Customers that you form long-term relationships with are what you want aren’t they? A business usually wants a happy group of customers who keep coming back for more. But building such relationships can take time.
In the offline world, businesses use all sorts of devices, such as loyalty schemes, customer events and personalised promotions to establish and build relationships. Add in a drop or two of high quality customer service, friendly approachable staff and you are getting ever closer to that dream of loyal customers who may even turn into evangelists for your company.
A recent review of psychological research suggests that this may be easier to achieve online than in the “real world”. The review looked at the “rise of the cyber-cheat” and was focused on online infedility. Some people, it seems, cheat on their partners by having affairs with friends they meet online, in chat rooms or social networking sites.
Studies that have looked at this growing phenomenon have revealed an interesting feature of online behaviour. It seems we are more ready to enter a deeper level of relationship with an online friend, faster than we do in the offline world. Relationships tend to start with us exposing only brief glimpses of our self to others. We talk about the weather and general inconsequential stuff for quite a while as we size each other up and get to know one another.
Then the relationship deepens as we open up. Online, however, the studies of cyber-affairs have shown that we enter into the deeper stages of relationships much faster than we do in the face-to-face world. Perhaps we would get too bored, too quickly if the conversation on chat rooms was just about the weather…!
Even so, what these studies tell us is the fact that we do behave somewhat differently online. Because we are more ready to enter into online relationships more quickly it means that your business should be offering opportunities for engagement with you at a much earlier stage in the normal sales cycle. Online, people are more likely to want to enter a deeper level of relationship with a supplier at an earlier phase than they would do for the same company offline. This means if your online business waits too long to provide a relationship building opportunity you will probably miss out to the competition that does do this.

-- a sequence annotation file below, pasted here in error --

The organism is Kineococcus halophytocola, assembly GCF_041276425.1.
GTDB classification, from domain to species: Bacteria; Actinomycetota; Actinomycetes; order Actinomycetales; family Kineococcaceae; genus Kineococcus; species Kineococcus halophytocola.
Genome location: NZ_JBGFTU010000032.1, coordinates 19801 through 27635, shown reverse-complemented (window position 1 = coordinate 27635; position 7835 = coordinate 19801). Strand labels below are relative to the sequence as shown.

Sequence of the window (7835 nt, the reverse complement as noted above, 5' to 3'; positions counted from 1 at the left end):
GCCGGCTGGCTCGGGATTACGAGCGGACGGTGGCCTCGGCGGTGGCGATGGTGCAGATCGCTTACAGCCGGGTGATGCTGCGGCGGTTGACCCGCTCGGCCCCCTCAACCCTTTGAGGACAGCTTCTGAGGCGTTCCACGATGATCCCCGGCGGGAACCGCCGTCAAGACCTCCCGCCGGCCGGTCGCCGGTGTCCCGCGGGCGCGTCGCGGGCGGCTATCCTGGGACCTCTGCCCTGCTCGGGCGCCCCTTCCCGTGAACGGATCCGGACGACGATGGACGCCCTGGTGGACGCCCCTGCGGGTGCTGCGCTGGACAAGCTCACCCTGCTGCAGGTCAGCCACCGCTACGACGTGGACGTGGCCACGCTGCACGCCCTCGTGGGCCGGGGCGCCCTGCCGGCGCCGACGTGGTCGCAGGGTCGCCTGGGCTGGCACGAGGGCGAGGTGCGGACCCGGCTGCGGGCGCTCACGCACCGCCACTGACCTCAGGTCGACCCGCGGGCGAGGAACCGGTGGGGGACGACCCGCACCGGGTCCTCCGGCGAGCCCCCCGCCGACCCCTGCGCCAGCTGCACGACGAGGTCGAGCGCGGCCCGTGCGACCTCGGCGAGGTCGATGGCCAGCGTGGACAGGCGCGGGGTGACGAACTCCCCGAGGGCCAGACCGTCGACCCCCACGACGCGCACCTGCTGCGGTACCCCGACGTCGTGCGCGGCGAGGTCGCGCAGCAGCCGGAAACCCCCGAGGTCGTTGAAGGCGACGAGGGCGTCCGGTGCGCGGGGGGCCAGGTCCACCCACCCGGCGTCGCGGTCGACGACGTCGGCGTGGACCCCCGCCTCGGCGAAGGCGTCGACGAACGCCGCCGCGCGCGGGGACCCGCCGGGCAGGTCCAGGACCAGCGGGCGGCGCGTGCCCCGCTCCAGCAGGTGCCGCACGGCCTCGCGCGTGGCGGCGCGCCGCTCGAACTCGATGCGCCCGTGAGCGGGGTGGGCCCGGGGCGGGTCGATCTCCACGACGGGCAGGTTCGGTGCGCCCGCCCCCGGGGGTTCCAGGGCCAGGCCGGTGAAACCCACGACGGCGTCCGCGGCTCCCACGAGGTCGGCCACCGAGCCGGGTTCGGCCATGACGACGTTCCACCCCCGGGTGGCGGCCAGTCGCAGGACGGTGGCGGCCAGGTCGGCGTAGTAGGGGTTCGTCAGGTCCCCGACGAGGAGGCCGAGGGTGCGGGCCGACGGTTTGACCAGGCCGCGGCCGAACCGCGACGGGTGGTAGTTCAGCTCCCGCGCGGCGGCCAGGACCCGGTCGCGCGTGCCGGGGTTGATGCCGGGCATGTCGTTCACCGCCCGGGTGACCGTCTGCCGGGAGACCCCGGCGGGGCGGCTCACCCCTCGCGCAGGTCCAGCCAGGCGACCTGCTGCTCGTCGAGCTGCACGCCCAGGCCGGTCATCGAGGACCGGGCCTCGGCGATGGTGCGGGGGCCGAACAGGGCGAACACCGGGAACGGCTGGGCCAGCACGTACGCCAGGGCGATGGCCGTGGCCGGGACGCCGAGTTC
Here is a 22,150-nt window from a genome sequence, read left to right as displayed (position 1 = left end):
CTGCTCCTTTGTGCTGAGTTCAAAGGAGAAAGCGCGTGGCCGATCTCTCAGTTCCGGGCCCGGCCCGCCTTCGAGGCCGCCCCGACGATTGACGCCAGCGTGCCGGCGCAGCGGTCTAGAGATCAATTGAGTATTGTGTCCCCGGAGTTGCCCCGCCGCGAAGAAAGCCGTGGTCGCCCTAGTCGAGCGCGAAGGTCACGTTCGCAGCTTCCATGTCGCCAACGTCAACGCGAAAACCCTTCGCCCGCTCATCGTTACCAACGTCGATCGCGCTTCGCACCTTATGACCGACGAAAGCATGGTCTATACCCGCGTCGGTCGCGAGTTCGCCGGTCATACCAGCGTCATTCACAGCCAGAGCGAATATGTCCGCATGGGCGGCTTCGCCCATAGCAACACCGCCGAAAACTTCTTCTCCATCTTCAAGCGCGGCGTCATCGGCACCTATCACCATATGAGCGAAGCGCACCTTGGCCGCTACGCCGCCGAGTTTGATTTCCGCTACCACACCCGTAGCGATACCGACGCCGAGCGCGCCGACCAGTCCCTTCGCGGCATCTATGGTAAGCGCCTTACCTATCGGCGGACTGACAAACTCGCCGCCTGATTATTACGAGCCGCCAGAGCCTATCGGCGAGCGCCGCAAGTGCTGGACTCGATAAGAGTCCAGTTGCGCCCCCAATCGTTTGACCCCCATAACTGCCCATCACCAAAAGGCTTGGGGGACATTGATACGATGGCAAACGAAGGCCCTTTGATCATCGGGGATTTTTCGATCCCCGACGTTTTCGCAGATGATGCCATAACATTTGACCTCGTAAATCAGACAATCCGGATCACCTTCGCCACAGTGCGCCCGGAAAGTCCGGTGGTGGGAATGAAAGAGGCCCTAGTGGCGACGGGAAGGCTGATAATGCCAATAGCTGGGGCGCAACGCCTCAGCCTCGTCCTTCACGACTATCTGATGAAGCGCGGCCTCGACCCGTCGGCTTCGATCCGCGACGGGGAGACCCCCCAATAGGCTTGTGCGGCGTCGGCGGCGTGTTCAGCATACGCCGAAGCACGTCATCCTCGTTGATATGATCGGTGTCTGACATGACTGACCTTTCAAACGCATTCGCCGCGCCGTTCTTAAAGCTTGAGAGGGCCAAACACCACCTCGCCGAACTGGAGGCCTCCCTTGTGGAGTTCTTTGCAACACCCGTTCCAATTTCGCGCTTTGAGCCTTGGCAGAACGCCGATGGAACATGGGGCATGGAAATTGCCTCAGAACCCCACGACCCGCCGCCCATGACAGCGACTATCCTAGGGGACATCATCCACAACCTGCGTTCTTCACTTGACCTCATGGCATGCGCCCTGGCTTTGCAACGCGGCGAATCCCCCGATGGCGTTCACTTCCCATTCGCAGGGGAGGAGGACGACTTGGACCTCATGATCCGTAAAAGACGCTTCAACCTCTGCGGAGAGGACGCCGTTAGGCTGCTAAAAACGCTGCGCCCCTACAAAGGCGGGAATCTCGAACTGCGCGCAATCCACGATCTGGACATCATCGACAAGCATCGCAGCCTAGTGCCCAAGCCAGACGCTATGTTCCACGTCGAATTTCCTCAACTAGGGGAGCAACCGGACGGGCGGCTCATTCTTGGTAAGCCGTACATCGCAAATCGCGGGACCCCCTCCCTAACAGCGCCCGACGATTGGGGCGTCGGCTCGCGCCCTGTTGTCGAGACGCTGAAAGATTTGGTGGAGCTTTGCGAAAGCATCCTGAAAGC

Online you need devices that help build relationships right from the very start of someone’s connection with your web site. So, using blog technology, for instance, to allow interaction is fundamental in that; so too is the ability for people to ask you questions without having to wade through pages of FAQs. Online, people are readier to connect with your business than they might be offline – so make it easy for them and your business will do well.
Graham Jones is an Internet Psychologist who studies the way people use the online world, in particular how people engage with businesses. He uses this knowledge to help companies improve their online connections to their customers and potential customers and offers consultancy, workshops, masterclasses and webinars. He also speaks regularly at conferences and business events. Graham is an award-winning writer and the author of 32 books, several of which are about various aspects of the Internet. For more information connect with me on Google+